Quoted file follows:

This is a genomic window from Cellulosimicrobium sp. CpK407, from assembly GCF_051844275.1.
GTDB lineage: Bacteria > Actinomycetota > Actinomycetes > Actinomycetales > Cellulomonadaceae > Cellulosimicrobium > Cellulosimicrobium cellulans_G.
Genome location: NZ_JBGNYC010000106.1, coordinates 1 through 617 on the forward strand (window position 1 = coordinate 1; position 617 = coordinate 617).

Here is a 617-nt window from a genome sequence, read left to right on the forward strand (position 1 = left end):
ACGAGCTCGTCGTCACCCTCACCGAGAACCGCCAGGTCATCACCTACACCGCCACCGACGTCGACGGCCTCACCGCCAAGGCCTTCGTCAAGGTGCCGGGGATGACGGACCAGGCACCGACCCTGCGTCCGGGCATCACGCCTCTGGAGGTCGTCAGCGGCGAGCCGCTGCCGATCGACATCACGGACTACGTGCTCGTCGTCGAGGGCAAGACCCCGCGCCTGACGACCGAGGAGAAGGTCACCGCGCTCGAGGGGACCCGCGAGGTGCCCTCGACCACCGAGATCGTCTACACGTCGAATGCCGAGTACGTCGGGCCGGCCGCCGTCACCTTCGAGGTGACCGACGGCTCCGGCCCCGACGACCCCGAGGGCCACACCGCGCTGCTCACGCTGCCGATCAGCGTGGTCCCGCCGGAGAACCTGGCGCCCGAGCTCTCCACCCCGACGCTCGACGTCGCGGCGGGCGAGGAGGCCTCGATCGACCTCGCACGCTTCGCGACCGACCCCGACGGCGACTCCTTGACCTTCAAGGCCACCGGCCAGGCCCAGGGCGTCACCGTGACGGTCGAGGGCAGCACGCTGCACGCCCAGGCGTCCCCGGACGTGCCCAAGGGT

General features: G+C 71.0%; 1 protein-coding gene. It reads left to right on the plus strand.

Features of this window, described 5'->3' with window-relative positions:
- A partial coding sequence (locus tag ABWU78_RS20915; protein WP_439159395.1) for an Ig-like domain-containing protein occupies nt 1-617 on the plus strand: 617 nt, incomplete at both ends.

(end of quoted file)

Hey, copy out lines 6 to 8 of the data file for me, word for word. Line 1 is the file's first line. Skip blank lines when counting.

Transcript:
General features: G+C 71.0%; 1 protein-coding gene. It reads left to right on the plus strand.

Features of this window, described 5'->3' with window-relative positions:
- A partial coding sequence (locus tag ABWU78_RS20915; protein WP_439159395.1) for an Ig-like domain-containing protein occupies nt 1-617 on the plus strand: 617 nt, incomplete at both ends.